Reduced order modeling and multiscale investigations of high performance alloys under monotonic and cyclic loading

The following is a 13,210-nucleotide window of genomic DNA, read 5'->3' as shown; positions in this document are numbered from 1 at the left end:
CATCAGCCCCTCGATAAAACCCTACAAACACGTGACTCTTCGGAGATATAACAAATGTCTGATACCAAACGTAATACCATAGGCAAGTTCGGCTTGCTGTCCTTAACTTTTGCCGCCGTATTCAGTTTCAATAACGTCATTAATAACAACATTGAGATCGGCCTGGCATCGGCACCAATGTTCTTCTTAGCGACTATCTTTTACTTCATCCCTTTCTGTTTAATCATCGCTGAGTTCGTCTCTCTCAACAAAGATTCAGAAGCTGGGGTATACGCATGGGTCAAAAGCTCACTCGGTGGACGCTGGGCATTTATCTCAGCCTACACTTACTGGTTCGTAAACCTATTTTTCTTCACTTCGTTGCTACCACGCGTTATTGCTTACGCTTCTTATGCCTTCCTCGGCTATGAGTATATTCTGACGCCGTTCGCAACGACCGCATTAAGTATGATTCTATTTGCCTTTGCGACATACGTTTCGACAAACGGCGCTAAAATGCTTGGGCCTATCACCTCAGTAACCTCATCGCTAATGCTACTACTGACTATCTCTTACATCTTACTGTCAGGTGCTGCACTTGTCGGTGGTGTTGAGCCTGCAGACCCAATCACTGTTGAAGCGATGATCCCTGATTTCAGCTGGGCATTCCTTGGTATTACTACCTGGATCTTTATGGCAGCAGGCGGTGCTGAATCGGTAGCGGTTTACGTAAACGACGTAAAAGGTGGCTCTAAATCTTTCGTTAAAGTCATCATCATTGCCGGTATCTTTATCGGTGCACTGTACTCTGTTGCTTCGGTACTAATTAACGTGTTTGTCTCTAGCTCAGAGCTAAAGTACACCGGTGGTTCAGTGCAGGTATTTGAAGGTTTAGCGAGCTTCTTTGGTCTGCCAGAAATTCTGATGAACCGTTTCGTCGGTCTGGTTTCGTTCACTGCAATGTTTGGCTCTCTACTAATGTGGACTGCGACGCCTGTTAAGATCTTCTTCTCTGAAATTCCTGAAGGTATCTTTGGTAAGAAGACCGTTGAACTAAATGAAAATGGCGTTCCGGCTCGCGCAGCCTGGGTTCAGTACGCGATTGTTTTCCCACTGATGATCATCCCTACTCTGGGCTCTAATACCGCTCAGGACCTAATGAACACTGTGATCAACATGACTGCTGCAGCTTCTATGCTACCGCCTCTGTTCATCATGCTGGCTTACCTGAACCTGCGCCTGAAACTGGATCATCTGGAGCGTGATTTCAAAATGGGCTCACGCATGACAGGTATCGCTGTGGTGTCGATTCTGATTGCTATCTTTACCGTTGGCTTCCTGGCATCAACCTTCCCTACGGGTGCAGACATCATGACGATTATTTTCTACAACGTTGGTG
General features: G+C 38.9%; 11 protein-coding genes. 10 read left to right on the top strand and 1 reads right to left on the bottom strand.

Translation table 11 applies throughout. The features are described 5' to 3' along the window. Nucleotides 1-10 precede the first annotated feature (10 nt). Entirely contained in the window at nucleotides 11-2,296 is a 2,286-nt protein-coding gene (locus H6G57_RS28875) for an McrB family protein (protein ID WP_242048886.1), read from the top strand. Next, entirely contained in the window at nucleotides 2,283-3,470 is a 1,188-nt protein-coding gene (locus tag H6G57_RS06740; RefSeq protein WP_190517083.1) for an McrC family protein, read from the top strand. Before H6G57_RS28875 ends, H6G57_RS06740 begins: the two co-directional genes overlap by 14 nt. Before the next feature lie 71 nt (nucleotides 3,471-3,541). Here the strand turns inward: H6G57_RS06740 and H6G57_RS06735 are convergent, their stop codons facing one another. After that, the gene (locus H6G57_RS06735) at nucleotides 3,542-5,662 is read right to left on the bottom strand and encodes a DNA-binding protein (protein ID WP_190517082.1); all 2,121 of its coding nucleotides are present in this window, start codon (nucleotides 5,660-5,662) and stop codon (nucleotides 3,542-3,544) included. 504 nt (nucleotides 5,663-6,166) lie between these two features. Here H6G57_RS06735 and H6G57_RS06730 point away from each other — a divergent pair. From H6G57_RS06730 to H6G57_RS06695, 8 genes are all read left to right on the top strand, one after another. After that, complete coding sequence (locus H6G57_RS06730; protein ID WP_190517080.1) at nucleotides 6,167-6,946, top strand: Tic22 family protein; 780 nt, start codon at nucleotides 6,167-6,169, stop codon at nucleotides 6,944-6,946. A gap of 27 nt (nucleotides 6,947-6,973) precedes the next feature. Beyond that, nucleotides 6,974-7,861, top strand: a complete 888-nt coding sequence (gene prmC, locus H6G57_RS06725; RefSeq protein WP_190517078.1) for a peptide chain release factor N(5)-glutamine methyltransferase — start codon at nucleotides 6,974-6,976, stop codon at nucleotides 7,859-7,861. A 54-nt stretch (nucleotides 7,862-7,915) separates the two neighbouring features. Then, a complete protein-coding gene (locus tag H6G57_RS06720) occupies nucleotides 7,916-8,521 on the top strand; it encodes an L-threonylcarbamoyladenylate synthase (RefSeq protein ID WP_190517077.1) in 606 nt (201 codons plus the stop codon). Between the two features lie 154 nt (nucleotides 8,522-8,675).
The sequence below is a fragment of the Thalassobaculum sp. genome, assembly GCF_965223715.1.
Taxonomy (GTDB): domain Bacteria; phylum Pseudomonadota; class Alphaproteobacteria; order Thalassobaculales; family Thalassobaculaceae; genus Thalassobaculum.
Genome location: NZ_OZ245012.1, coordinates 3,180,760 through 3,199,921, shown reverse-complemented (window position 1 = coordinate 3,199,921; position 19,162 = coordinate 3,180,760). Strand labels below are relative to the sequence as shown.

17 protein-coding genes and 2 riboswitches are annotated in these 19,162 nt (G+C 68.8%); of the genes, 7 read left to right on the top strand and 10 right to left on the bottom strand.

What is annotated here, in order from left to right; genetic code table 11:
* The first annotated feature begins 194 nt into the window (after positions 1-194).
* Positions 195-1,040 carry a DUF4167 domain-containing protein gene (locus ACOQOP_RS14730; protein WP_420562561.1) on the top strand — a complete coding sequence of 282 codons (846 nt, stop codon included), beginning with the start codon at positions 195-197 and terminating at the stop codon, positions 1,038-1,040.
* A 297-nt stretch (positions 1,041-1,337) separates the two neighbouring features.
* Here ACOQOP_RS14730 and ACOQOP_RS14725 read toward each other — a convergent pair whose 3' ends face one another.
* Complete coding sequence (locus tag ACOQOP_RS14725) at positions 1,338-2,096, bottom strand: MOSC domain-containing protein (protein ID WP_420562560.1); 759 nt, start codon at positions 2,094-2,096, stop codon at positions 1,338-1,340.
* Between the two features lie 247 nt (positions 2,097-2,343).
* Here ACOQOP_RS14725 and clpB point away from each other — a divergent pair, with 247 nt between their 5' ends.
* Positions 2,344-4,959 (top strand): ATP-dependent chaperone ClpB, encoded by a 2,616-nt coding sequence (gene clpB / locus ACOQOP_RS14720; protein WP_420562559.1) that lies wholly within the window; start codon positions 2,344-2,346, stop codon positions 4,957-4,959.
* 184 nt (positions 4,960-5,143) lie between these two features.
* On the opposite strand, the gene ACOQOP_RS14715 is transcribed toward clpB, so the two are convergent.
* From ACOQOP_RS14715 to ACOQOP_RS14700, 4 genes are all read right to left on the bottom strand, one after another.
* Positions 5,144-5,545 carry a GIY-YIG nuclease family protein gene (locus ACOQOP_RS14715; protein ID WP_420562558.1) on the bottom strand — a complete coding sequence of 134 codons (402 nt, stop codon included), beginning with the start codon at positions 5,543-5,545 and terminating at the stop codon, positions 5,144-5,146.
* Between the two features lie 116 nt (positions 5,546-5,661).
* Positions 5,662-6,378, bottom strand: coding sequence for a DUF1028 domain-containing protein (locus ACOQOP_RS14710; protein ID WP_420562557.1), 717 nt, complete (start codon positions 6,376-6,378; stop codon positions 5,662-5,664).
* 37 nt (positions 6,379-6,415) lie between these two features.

This dissertation is devoted to the development of multiscale modeling strategies for polycrystalline materials at both micro- and structural scales. At the microscale, a dislocation glide based crystal plasticity finite element (CPFE) model considering large deformation and cyclic loading conditions has been formulated. This model has been used to investigate the hysteresis response of nickel-based alloy IN 617 subjected to fatigue and creep-fatigue cycles at 950 oC. A new slip resistance evolution equation is proposed to account for the transient softening induced by solute-drag creep phenomenon. The CPFE model is further extended to capture the creep deformation and rupture of IN 617 at 950 oC by incorporating the dislocation climb mechanism that characterizes the creep strain evolution at relatively low stress levels, and a cohesive zone model that captures the intergranular creep damage describing the tertiary creep. The model is fully calibrated using experimental data, and numerical simulations are performed to illustrate the capability of the proposed model in capturing damage initiation and growth under creep loads. To upscale the behavior of polycrystalline materials from the scale of the microstructure to the structure or structural component, an eigenstrain based reduced order modeling (EHM) approach has been developed. EHM pre-computes certain microstructure information and approximates the microscale problem using a much smaller basis by prescribing spatial variation of inelastic response fields over the microstructure. To further improve the efficiency of the EHM and its scalability with respect to microstructure size, accelerated, sparse and scalable EHMs have been developed. The acceleration is achieved by introducing sparsity into the linearized reduced order system generated by the EHM through selectively considering the interactions between grains. The proposed approach results in a hierarchy of reduced models that recover EHM when full range of interactions are considered, and degrade to the Taylor model when all inter-grain interactions are neglected. Performance of the proposed approach is evaluated by comparing the results against the full EHM and CPFE simulations.